Any of you visiting the Centre of Excellence or visiting Esri’s main site is likely a user of ArcGIS products, especially ArcGIS Desktop and to certain extent ArcGIS Online. What the academic courses taught you are the GIS concepts, how to think like a GIScientist, and how to use the tools, mainly ArcGIS Desktop. But what if we were to add a bit of spice in the advance GIS academic courses just by teasing the concepts of ArcGIS Enterprise? I’m talking about applying GIS at an industrial scale. Will that catch your attention and change your perception of how GIS operates in the real world among institutions? In this blog, I’ll describe to you of what ArcGIS Enterprise is, what you can do with it, and how to prepare yourself maturely prior to graduation.

What is ArcGIS Enterprise?

I’ve heard of ArcGIS Enterprise before, but that wasn’t during my undergraduate or master’s (of course that was 5 yrs. ago). Nor was it at some of the general geography conferences. It was when I entered my PhD at McMaster, one of my close colleagues briefly introduced it. However, I didn’t get to hear it in-depth, nor see it in action until I attended the 2017 DevSummit in Palm Springs. Again, another good reason why you should attend to this conference.

According to Esri, ArcGIS Enterprise is a full-featured mapping and analytics platform that combines a robust GIS server and web-GIS infrastructure. You can kind of think of it as the AWS or Azure of GIS. ArcGIS Enterprise can be as basic as the installation of a standalone ArcGIS Server (i.e. host web feature services through your ArcGIS REST API) to the complexity of installing ArcGIS server on several linked machines. A full deployment of ArcGIS Enterprise consists Portal for ArcGIS (frontend interface), two web adaptors (server and portal for online security), ArcGIS Data Store (storage), and ArcGIS Server (the critical workhorse). For more information of each of these components, check this link out.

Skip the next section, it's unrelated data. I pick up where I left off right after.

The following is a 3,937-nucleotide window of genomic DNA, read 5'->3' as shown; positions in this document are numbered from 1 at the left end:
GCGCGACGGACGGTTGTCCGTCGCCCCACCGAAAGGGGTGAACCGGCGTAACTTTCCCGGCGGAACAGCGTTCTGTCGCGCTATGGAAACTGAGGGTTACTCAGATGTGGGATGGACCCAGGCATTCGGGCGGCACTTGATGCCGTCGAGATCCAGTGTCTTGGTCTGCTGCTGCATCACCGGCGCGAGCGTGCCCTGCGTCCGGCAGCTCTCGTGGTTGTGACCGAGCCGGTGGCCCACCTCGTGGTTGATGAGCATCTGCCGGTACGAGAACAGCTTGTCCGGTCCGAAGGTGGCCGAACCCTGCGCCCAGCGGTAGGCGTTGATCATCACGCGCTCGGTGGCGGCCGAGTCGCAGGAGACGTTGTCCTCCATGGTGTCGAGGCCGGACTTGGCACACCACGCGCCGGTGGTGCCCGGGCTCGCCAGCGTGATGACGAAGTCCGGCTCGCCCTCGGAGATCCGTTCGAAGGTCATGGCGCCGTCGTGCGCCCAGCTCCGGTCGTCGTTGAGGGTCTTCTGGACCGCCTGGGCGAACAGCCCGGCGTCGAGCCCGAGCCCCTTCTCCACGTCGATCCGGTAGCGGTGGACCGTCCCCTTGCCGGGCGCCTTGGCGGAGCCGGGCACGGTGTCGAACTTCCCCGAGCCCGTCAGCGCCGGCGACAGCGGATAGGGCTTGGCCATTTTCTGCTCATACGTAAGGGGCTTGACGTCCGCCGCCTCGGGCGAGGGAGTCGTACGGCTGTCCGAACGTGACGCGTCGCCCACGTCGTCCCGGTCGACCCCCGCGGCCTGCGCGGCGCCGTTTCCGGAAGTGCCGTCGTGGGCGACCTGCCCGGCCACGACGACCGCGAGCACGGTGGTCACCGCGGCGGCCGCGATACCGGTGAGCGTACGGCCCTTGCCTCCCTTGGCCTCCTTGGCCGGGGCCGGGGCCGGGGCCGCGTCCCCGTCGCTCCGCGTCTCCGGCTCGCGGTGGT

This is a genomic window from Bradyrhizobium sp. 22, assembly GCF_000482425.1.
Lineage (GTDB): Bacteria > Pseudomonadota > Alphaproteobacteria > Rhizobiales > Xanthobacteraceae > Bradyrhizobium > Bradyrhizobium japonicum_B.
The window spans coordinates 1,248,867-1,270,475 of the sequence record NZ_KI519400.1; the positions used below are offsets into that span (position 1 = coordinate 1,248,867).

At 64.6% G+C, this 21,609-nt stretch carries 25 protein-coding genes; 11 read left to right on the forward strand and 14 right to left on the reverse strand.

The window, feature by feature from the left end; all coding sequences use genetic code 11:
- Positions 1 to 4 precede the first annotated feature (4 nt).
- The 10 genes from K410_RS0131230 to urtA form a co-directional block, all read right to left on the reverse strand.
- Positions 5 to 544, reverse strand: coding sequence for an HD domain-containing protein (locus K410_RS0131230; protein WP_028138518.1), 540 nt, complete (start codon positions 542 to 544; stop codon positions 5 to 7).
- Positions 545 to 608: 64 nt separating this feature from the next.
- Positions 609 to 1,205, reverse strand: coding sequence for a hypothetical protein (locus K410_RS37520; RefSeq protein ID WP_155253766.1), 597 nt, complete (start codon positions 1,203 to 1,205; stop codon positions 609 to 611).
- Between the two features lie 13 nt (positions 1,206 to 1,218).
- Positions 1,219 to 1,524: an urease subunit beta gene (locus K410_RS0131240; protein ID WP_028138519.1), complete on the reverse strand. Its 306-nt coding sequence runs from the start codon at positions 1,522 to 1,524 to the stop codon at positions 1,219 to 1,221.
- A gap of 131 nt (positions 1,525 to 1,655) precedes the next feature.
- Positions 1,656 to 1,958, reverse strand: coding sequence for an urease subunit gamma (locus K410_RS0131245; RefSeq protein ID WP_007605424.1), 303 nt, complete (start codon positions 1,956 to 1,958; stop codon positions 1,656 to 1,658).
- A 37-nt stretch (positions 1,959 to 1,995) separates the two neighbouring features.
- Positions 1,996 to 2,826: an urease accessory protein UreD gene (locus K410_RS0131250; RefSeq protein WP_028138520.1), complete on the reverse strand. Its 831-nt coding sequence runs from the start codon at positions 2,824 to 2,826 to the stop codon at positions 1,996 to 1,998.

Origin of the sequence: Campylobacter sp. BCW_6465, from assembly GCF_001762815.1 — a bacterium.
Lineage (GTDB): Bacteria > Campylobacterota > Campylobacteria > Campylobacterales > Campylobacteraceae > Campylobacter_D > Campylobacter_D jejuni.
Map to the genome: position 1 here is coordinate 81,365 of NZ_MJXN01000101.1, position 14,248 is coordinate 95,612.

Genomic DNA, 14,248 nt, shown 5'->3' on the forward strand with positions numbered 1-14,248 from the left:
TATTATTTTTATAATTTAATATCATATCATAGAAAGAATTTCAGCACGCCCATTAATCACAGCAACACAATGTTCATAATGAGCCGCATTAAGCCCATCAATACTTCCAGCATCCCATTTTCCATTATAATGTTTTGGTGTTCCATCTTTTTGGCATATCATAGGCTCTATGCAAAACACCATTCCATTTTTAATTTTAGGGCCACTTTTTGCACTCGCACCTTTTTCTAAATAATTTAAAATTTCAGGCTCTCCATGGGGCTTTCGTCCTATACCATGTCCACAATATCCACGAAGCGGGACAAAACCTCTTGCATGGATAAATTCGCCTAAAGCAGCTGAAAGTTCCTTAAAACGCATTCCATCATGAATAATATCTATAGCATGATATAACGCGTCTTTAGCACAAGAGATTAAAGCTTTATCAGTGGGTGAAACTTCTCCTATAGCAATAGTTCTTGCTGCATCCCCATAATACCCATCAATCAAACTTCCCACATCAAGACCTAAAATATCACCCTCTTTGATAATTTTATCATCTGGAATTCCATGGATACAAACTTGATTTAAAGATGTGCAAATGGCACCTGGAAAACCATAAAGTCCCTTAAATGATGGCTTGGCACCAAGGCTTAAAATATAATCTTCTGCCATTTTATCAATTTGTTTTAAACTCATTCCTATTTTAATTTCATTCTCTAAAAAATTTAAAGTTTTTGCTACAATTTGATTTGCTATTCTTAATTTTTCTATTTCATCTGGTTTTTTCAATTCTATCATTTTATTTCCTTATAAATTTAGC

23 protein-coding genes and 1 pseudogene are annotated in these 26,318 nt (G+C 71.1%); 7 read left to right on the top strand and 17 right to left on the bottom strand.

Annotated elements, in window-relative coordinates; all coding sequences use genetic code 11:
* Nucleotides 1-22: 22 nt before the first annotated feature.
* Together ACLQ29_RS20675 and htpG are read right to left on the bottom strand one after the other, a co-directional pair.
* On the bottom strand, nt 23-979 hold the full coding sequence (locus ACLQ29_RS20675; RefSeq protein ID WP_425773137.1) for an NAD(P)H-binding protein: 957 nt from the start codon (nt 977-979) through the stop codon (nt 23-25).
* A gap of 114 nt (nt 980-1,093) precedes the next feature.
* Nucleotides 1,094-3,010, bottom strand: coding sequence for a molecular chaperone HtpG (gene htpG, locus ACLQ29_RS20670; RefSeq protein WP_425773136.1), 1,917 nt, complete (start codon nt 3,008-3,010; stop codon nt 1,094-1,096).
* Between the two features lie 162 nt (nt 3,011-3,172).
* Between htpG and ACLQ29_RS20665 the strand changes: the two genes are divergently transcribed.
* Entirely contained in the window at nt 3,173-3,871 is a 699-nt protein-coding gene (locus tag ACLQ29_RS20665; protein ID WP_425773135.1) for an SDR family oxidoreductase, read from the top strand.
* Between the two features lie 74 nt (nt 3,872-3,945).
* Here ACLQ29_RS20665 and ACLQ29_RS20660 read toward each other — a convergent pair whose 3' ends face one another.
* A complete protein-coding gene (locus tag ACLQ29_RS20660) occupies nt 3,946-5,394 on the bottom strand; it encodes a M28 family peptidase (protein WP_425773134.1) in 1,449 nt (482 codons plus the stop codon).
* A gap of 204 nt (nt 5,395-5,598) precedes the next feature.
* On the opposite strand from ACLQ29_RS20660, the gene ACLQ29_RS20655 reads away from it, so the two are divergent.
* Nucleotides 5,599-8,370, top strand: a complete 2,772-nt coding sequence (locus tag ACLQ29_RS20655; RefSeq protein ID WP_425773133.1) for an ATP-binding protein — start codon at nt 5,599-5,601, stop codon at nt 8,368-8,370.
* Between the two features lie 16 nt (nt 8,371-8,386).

What you can do with it?

Short answer: infinite applications. The longer answer consists some of the core uses:

1) A way to create your organization or geospatial department/team

2) Share maps and apps either within the organization and/or 3rd party collaborators

3) Manage and secure geospatial data at the database level. Additionally, connect to other databases, such as PostgreSQL or Apache Hadoop.

4) Automate your web-GIS infrastructure

5) Perform server-based analytics and translate the results with some of these additional server functionalities: a) ArcGIS Image Server; b) ArcGIS GeoAnalytics Server; c) ArcGIS GeoEvent Server; d) ArcGIS Business Analyst Server.

6) New – ArcGIS Enterprise Sites (build webpages)

How to Prepare for it?

From my perspective, the best way to prepare for it is exposure. Get yourself involved at an organization that uses these services as part of their business model. This will help you gain some insights into how industry operates. By landing at the “right” organization and position involving ArcGIS Enterprise, you’ll have the opportunity to work with GIS professionals and administrators. Hypothetically, if they don’t have a GIS administrator, then this is your chance to shine regardless if you haven’t done it before. With that, here’s what I suggest you conduct based on the following steps:

  1. Ask these questions to your organization.
    1. What is the organization’s ultimate mission and their business model?
    2. The data characteristics (type, raw or refined, frequency, and scale)
    3. Available resources (hardware, funding, and man-power)
  2. Based on the characteristics in Step 1, design of what you envision the architecture would look like.
    1. For instance, if you’re collecting massive amount of real-time data you will certainly need GeoEvent Server (highly recommended to be installed on a separate machine to lower latency).
    2. Always communicate with your supervisor or co-leader of your design. Consult with Esri for feedback if required.
  3. Once the envisioned architecture has been approved, follow the step-by-step tutorials. The steps are simple to follow; however, from my experience, it took longer to install due to debugging IT-related problems (i.e. enabling specific ports; creating & validating SSL certificate). Getting guidance/technical support from people at Esri, who are familiar with the process, is very helpful.
  4. Launch your Enterprise and watch it mature over time. Depending on what services the organization may do, some may require setting up automated scripts (i.e. collecting data once every week, perform GIS analyses, and publish content).

While these are my recommended steps, I’d consider them more to be guidelines as there is no silver bullet in how to setup ArcGIS Enterprise according to various requirements. Lastly, ArcGIS Enterprise is mainly built for industry purposes, but it can also be applied within large-scale academic programs.

Useful Resources

  1. What is ArcGIS Enterprise?
  2. Installation Guides
  3. Whitepaper – Functionality Matrix
  4. Video: ArcGIS Enterprise: An Introduction